News

19-03-2016

The fourth World Happiness Report again has Denmark as the most happy country in the world and the least happy were Burundi, Syria , Togo, Afghanistan, Benin, Rwanda, Guinea and Liberia.

The variables used were GDP per capita, social support, healthy life expectancy, social freedom, generosity and perception of corruption.  Australia was ranked ninth after New Zealand, Netherlands, Canada, Finland, Norway, Iceland and Switzerland. The reports are of interest as many governments, communities and organizations are using happiness data and the results of subjective well-being research to improve policies rather than income, poverty and education. Bhutan have been measuring happiness levels in their population since 1972. they use their Gross National Happiness level as a basis for making policy decisions.

The term happiness has been difficult to define, through the years philosophers, poets, religious writers, scientists, psychologists and politicians have made various attempts. Happiness and positive emotions widen our range of thoughts and actions, foster play, exploration and creativity and allow us to be open to new ideas and experiences. These allow us to create personal resources, connections  and knowledge to draw upon in more stressful times. 

Studies of twins have demonstrated that up to 50% of our satisfaction with life comes from genetic predisposition, but neuroscientists have demonstrated that the brain is highly plastic and can rewire and change in response to life experiences.

Happiness is associated with longer life and improved health. Happy people are also more likely to spend more time exercising and participating in health maintenance. 

There has been no relationship shown between how happy a person is and how much money they earn, and those for whom money, success, fame and appearance are important are much less satisfied than those who strive for good relationships with others, develop their talents and are active in social causes.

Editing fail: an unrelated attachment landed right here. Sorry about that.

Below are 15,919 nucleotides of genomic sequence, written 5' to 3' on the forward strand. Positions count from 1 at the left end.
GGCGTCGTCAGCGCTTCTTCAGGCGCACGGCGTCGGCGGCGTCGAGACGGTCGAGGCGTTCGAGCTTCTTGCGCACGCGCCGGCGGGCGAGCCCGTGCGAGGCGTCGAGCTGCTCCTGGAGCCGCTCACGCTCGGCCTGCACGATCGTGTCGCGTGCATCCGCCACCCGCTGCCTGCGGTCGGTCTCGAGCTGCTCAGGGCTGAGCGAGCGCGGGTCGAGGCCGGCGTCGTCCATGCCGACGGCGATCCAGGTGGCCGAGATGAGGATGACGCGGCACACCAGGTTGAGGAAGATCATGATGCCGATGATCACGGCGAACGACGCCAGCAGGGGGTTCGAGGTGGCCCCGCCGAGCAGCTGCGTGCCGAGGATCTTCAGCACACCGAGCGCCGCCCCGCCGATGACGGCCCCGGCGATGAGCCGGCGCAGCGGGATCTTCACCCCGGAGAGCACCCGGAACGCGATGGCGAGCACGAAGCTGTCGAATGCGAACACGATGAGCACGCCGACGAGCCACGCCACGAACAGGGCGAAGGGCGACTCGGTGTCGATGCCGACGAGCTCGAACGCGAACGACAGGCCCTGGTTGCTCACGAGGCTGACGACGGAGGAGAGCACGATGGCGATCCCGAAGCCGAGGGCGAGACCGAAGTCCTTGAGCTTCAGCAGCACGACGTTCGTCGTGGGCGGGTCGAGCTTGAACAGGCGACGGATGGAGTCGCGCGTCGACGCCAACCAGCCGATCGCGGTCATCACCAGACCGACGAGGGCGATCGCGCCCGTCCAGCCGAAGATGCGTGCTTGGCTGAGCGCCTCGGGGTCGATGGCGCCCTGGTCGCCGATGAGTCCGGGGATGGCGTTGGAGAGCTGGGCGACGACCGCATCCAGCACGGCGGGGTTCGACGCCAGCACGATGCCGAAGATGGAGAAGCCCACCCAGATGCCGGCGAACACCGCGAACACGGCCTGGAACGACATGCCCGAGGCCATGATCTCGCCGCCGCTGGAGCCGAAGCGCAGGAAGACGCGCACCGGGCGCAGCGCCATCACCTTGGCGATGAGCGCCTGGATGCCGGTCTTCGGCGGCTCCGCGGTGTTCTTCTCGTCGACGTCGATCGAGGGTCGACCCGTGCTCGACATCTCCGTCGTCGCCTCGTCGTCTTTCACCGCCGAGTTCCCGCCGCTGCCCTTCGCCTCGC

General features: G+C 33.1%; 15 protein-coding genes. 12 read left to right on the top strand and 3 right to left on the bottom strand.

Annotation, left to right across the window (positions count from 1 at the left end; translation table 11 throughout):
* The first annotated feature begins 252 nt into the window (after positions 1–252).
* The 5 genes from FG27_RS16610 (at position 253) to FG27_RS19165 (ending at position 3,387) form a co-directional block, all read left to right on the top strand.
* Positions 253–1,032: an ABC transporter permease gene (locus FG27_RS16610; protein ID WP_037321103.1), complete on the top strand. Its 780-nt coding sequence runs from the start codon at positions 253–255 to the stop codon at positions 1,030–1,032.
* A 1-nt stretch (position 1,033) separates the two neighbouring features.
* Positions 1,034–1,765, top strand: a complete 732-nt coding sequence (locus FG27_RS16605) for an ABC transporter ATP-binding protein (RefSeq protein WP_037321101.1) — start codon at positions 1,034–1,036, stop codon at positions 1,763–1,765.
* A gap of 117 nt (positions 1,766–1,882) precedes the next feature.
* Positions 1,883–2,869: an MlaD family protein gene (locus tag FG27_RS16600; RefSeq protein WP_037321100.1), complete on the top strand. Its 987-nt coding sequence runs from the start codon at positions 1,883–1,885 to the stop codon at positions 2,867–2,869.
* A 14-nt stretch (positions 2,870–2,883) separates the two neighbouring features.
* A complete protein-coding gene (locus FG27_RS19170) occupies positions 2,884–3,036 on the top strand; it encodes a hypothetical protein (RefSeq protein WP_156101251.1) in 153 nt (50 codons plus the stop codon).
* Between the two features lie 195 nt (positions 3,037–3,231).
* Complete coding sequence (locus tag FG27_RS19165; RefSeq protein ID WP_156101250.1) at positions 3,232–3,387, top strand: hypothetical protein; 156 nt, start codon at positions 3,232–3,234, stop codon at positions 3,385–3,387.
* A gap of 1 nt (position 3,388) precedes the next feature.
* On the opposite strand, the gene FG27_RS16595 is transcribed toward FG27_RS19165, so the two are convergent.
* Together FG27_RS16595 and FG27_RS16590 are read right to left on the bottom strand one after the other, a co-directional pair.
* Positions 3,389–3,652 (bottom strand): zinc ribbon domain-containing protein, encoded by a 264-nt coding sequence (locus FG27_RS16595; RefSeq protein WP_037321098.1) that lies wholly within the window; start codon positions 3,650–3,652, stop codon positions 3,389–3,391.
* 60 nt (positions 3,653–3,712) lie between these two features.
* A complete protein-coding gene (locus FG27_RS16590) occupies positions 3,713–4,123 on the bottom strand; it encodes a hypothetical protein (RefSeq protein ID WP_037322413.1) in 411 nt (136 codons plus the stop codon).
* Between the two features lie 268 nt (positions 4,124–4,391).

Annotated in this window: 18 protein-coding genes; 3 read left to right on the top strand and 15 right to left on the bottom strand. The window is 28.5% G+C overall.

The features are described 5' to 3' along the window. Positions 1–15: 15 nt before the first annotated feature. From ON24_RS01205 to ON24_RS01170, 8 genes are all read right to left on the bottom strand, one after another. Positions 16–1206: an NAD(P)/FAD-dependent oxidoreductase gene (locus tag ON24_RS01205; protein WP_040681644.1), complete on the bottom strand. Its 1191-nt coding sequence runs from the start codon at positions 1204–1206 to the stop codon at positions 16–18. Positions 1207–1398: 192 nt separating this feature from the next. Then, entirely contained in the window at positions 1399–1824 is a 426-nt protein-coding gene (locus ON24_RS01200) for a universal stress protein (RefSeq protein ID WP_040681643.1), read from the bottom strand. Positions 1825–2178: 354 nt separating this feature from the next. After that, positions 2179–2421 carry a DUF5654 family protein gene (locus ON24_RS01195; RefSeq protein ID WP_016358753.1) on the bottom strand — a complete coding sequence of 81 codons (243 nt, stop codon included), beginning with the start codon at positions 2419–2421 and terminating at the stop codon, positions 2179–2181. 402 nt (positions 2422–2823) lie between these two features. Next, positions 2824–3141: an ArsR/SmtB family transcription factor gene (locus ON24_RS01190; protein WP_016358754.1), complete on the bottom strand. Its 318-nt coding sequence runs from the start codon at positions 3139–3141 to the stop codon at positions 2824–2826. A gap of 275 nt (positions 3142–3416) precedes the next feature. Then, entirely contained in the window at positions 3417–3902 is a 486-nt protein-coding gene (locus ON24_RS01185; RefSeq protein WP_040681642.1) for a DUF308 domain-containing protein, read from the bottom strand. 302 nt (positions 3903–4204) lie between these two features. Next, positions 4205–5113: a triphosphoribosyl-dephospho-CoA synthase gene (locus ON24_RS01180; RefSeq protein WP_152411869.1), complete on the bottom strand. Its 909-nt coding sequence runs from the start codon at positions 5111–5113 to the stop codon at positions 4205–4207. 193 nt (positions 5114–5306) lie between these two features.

The psychologist Martin Seligman became president of the American Psychological Association in 1998, and became a pioneer of positive psychology, he used research and a significant public profile and appearances  to improve interest in authentic happiness and the area now called positive psychology. He outlines three ways to increase happiness: get more pleasure out of life, become more engaged in what you do and find ways of making your life more meaningful

Useful websites are:

Positive Psychology Institute - www.the positivityinstitute.com.au

Martin Seligman's website pursuit-of-happiness.org has interactive webinars, positive psychology information, a happiness quiz to take and online courses

The Black Dog Institute has a fact sheet on Positive Psychology for practical strategies on how to increase happiness blackdoginstitute.org.au/docs/Positivepsychology.pdf

Centre for Confidence and Well-being, Scotland www.centreforconfidence.co.uk

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